Artists pour their emotions, bits and pieces of their souls, and deepest thoughts about the world into their art. It’s no wonder they develop a special connection with artworks. Luca Francesconi is an Italian artist whose relationship to his work goes beyond ordinary emotional attachment. He’s trying to explain the phenomena of the world by using the irrational and the “para’s” of the underworld. Scientific knowledge, biology, physics, ancient philosophy, the occult and the rituals of magic nourish the artist’s small and deeply intimate mythologies, keeping the language of his expression eminently metaphysical. That’s how he manages to tackle complicated themes and explain complex issues through seemingly simple forms.
His pieces are usually formed around dualities like empty and full, bright and dark, limit and infinite. The artist emphasizes the relativity of our perception of things and states that in the end they can only be observed and grasped with respect to each other. Francesconi lives near the Po, which the artist searches like a true archaeologist, often using what the river carries along in his projects. Whatever is found, the artist transforms those chance discoveries into the very subject of his work. By connecting the nature with culture, it’s quite clear that Francesconi is in constant search for his origins, and the origins of the world.
The artist regularly returns to a certain number of forms, objects and materials in his successive shows and installations. Influenced by the words of Aristotle, Francesconi believes that the only limit on any one thing is another thing, which provides an explanation why are objects and forms re-employed. To him, there is no reason to be focused on a given form in the process of elaborating the artwork or a show, and that’s why the forms he chooses for his sculpture often include the element of indeterminacy and a possibility of incompleteness. His admiration towards the symbolic rationality (simple forms representing complex notions) could have led him down the path of the abstract art made up of correspondences. Instead, his interest in those correspondences translates into objects, doubtless simply because the concept of embodiment is fundamental for him.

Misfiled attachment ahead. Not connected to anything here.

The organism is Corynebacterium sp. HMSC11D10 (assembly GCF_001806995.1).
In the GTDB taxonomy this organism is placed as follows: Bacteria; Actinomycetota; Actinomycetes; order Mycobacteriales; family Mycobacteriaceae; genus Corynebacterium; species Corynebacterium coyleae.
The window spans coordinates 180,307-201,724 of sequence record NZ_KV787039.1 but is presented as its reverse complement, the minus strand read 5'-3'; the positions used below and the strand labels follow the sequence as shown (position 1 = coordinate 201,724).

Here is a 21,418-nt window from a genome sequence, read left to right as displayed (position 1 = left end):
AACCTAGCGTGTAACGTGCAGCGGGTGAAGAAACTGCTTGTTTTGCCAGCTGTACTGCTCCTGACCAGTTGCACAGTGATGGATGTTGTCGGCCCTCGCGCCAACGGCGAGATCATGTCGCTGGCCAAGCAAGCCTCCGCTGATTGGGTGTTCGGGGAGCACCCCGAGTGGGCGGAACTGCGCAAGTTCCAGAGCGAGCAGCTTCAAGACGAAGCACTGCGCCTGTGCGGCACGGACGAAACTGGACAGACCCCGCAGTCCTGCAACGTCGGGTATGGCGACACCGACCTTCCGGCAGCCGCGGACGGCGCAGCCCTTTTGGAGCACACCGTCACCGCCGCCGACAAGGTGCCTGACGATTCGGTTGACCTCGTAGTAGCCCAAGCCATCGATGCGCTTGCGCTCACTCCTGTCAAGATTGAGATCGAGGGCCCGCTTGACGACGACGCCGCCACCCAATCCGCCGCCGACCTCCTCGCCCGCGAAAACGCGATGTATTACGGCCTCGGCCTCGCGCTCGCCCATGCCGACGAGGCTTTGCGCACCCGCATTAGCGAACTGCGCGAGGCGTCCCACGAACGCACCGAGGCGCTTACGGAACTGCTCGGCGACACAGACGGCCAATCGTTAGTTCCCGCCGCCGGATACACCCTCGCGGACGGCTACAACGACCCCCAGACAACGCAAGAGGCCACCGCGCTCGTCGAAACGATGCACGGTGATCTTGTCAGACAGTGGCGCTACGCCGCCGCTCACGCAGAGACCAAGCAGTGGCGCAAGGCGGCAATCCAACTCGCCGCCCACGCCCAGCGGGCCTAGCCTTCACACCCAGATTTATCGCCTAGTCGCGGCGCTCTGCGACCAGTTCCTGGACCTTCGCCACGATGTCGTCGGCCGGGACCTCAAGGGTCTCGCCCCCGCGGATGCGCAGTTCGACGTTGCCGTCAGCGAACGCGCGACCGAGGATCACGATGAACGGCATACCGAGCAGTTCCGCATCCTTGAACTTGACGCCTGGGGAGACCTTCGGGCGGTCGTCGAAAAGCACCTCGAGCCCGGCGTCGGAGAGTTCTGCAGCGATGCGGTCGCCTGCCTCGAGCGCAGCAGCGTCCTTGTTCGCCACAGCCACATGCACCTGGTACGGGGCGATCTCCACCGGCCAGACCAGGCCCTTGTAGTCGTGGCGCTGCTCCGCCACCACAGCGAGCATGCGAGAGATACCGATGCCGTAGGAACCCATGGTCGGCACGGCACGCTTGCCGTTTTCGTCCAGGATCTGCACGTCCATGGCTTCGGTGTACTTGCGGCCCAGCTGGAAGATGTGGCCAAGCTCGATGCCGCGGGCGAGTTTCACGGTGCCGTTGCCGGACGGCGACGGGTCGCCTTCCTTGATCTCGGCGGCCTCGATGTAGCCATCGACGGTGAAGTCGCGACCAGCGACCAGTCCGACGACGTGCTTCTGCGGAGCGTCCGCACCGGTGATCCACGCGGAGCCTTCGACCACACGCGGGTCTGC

To create a work of art is to attempt to explain the world. By placing himself and his process in such a context, Francesconi’s exhibitions are both a work of art and a discourse and as such, inseparable from the rest of his work. It’s that significant moment when he can finally both figuratively and literally put his ideas to work and pour them into an artwork, where he can experience it completely.
Featured image: Luca Francesconi - Nightmare Carboydrates, 2015, exhibition view at Tonus, Paris, image courtesy of Galleria Umberto Di Marino
All images copyright of the artist